University of Illinois at Chicago Teaching Assistants Strike for What Should Have Been Theirs: A Livable Wage

(Photo Credit: UIC GEO Facebook Page)

By Alfonso Gonsalez

With the support of over 1,500 graduate and teaching assistants, University of Illinois at Chicago (UIC) graduate students began their strike on March 19 in hopes of reaching an agreement on a new contract. While performing many tasks in their everyday routines as teaching assistants, many individuals felt as though they were not being compensated well enough for the actual amount of work they do. Along these lines, TAs also had to pay the university fees that took up a large sum of the money they were being paid for their work, leaving them with little to no money for themselves.

Living and working within one of the largest cities in the U.S. is not something that comes at a cheap cost, and because of this, many individuals that are teaching assistants at UIC have to find other forms of employment to support their educational path.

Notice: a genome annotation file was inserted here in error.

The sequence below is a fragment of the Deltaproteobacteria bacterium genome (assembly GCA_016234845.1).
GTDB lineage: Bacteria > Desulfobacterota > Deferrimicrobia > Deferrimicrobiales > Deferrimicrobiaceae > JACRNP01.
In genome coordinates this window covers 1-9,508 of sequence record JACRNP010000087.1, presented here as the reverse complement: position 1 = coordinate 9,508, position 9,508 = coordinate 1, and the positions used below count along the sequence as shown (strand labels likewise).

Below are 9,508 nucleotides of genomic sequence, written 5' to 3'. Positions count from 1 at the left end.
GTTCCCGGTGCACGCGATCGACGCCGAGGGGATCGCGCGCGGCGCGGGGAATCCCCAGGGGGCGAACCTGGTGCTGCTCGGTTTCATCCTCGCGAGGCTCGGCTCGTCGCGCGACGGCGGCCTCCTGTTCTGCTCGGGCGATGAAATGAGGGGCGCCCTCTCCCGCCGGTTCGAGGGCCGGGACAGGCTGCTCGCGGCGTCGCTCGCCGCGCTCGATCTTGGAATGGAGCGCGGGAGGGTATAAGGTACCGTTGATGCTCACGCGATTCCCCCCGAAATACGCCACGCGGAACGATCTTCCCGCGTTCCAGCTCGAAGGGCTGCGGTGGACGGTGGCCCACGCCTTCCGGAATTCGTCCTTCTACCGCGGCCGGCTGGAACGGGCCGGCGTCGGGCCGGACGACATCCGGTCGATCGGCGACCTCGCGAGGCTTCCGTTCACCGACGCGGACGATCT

(Photo Credit: UIC GEO Twitter Page)

Due to the lack of compensation and constant increase in university fees, became the birth of the March 19 UIC TA strike that was not taken lightly by university officials.  “A more comprehensive communication will be forthcoming outlining in more detail what the University has offered and what the GEO demands.“  stated UIC Chancellor Michael Amiridis, in a statement released to the university in regards to the strike and assured students and faculty that progress was being made.

While his statement may have been written to ease the worry of students and staff as they wondered when they would return to their classes, the strike would last an overall three-week period. During this time, many UIC staff members stood in solidarity with their fellow colleagues of TAs and did not cross the picket-lines to show their support for this cause. This strike did not only receive attention from local city media outlets, it also caught the attention of the U.S. 2020 hopeful candidate, Bernie Sanders.

In a tweet published on March 25th, 2019, Bernie writes “I say to UIC: Sit down at the bargaining table. Negotiate in good faith. Pay your workers a living wage.” With this tweet creating a lot of media attention and pressure on UIC, how is it possible that outside individuals see the worth and dedication of teaching assistants but their own employers do not? At the time of this editorial being written, as the end of one strike for the UIC campus comes to a close, the assumed strike of the tenure UIC professors was expected to soon follow but was avoided before things became chaotic , making the spring semester of 2019, for UIC a costly and memorable one.